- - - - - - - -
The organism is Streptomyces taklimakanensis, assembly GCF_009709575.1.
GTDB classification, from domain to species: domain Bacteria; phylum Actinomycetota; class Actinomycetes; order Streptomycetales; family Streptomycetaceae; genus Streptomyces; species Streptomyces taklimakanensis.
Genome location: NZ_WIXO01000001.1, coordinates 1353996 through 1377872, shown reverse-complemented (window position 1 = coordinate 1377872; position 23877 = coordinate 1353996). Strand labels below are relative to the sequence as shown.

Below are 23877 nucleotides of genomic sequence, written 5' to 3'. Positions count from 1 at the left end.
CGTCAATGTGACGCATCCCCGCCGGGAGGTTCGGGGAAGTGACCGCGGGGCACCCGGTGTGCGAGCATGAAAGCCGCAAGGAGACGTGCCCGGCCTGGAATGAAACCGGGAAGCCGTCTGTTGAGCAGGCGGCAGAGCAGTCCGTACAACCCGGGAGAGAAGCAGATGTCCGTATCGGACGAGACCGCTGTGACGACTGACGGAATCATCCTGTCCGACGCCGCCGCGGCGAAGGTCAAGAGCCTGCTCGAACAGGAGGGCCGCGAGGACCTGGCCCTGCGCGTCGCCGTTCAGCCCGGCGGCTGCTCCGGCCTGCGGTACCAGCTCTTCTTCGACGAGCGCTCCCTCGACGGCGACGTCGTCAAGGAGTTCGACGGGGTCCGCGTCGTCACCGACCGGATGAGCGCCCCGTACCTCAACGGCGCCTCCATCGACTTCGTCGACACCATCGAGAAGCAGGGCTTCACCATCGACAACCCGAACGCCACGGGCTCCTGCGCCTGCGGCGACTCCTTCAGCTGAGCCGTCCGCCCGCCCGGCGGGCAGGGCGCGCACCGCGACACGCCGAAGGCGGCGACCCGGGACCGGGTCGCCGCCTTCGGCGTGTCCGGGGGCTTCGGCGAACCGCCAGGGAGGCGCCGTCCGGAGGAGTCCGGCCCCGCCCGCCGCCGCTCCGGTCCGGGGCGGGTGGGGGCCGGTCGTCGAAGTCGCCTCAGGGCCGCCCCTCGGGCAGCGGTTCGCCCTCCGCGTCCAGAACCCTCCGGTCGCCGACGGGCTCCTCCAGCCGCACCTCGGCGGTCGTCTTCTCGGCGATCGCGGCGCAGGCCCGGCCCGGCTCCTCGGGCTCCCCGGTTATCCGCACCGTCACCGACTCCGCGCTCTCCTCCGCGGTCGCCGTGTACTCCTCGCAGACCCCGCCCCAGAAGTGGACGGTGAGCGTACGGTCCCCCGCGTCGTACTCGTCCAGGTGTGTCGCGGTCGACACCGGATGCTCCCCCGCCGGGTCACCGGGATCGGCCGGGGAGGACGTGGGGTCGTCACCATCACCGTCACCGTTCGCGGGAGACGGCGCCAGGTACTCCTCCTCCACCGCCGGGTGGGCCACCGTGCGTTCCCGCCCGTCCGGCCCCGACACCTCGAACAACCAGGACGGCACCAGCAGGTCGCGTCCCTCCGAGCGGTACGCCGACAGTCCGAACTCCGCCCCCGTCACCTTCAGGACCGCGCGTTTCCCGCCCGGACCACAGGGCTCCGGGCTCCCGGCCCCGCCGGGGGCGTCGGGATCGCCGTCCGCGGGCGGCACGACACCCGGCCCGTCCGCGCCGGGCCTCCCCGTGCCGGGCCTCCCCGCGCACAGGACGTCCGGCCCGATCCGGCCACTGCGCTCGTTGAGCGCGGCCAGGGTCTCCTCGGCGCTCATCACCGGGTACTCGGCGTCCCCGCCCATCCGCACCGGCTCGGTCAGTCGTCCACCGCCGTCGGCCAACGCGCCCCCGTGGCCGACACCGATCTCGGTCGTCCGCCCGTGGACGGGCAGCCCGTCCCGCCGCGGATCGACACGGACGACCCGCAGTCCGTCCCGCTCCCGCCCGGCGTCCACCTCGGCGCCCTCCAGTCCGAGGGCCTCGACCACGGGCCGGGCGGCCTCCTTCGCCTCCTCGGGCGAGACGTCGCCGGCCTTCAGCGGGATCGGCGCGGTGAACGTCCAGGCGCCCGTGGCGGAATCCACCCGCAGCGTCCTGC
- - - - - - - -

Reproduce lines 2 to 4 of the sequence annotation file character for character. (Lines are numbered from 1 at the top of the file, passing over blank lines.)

GTDB classification, from domain to species: domain Bacteria; phylum Actinomycetota; class Actinomycetes; order Streptomycetales; family Streptomycetaceae; genus Streptomyces; species Streptomyces taklimakanensis.
Genome location: NZ_WIXO01000001.1, coordinates 1353996 through 1377872, shown reverse-complemented (window position 1 = coordinate 1377872; position 23877 = coordinate 1353996). Strand labels below are relative to the sequence as shown.

Below are 23877 nucleotides of genomic sequence, written 5' to 3'. Positions count from 1 at the left end.